Managing stress is critical for almost any career. It is, however, an often elusive goal since the causes of stress for one person may be quite different than those for another. The amount of stress experienced in the typical retail pharmacy varies based upon a number of other factors such as prescription volume, patient population, coworker competency, software efficiency, physical layout, management practices, distractions and many other things. On the whole, pharmacists in retail settings probably experience less workplace stress than active military personnel, but more than the average librarian or hairdresser. In other words, we’re probably somewhere in the middle based upon workplace stress studies that have been done.
Failure to deal effectively with stress in the pharmacy can have significant negative consequences on patient safety, personal health and your career objectives. Stress may contribute to prescription errors, since anxiety tends to make anyone lose focus and skip steps. Stress has a multitude of negative health effects such as headache, high blood pressure, obesity and diabetes. And stress can ruin careers. Sometimes pharmacists simply quit the profession altogether due to the forces of stress experienced on the job.
So what should you do? Someone once said “it is not the stress that kills us, but our reaction to it.” How will you react? I offer the following 10 suggestions for managing stressful situations in the retail pharmacy workplace. These come from 20 years of real experience. None of them alone are perfect cures, and even all of them together won’t help some pharmacists since stress is often tied to their personality and experience. But I’ve found them to be the keys to managing stress in my pharmacies, and offer them as suggestions to you.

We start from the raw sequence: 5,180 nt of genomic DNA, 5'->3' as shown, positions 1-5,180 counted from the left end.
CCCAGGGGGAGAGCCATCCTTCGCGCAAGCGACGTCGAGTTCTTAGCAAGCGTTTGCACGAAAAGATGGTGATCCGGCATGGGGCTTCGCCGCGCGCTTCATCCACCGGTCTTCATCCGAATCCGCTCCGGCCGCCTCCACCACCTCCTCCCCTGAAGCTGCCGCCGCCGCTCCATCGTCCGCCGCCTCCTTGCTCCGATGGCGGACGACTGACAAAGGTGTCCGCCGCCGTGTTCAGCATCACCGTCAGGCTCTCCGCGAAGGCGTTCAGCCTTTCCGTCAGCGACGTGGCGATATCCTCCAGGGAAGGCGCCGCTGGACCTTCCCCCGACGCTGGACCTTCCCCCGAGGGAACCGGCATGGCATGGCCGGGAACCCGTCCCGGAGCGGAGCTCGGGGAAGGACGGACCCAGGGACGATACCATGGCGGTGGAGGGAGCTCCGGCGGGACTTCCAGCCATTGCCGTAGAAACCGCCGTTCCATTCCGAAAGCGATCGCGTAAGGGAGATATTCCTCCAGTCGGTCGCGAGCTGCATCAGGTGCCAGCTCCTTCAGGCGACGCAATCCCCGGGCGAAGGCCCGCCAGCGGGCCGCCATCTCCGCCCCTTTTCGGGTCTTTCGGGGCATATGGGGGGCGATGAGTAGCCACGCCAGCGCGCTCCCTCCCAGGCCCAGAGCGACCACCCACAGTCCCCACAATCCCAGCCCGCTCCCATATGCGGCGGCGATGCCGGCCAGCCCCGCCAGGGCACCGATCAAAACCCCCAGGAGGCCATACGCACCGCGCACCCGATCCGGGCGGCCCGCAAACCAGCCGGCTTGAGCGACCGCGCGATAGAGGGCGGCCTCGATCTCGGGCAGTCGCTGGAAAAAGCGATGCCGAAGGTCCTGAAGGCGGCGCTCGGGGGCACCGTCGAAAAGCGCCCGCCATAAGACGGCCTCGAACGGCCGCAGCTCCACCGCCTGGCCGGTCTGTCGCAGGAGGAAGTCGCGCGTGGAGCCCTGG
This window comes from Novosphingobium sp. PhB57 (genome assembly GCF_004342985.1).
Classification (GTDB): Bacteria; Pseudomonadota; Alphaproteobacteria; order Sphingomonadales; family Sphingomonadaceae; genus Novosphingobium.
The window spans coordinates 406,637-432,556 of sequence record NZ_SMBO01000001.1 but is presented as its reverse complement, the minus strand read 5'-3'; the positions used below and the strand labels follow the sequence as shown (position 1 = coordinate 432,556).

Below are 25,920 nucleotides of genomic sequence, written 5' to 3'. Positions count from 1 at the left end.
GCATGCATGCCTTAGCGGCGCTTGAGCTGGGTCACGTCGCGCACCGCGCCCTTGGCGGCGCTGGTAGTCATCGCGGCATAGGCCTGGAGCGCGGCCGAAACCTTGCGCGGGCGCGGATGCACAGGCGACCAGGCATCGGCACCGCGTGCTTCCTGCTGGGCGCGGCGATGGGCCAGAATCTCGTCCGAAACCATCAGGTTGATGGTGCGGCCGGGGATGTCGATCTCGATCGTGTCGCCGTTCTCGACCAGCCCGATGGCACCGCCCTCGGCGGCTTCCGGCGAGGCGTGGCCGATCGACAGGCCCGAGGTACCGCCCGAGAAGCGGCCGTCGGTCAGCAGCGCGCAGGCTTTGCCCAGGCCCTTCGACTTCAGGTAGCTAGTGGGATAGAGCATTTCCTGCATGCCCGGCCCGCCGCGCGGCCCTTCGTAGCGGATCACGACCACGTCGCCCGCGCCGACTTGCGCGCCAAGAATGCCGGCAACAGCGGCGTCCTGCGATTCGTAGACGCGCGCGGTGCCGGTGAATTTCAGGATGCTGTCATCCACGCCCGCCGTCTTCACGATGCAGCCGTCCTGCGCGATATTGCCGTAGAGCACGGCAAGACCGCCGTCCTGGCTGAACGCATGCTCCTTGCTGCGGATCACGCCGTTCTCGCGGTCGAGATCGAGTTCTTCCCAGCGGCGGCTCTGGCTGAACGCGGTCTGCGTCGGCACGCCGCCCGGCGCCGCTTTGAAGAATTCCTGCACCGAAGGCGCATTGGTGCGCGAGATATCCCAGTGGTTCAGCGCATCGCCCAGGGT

ONE: Insist on workflow integrity
Every pharmacy has a workflow; a system by which prescription orders move from start to finish. I have walked into pharmacies during busy, stressful times and observed an utter collapse of the workflow. Nobody knows where they should be and prescriptions are completely in disarray. Don’t let this happen. Insist on a consistent utilization of whatever workflow you use.
TWO: Diffuse a bomb quickly
One of the greatest stress producers in the pharmacy is the “patient bomb.” That one irate and upset patient that cripples all efforts to move forward. Deal with them. You must give them some options, explain the situation and ideally get them to walk away until further resolution can be accomplished.
THREE: Watch for roadblocks
Some patients and/or prescriptions become roadblocks and bottleneck your efforts to move things along. You need to spot them, and also help your staff to recognize them before things get too backed up. A roadblock might be a prescription that has insurance issues, physician issues or clarification issues. These need to be managed in a way that allows other prescriptions to keep flowing. It might mean asking the patient to come back, or giving them some options, rather than having them just stand there waiting for a resolution that might take a while.
FOUR: Don’t take shortcuts
When things get stressful, there will always be a temptation to take shortcuts. Don’t do it. Whatever system you have developed that enables you to check your work, and your technician’s work, carefully and completely should stay intact. I use a simple 4-point check against the hard copy of every new prescription. Your software may have other mechanisms. Follow your steps. Take a deep breath if necessary. But don’t circumvent the process to get work done faster.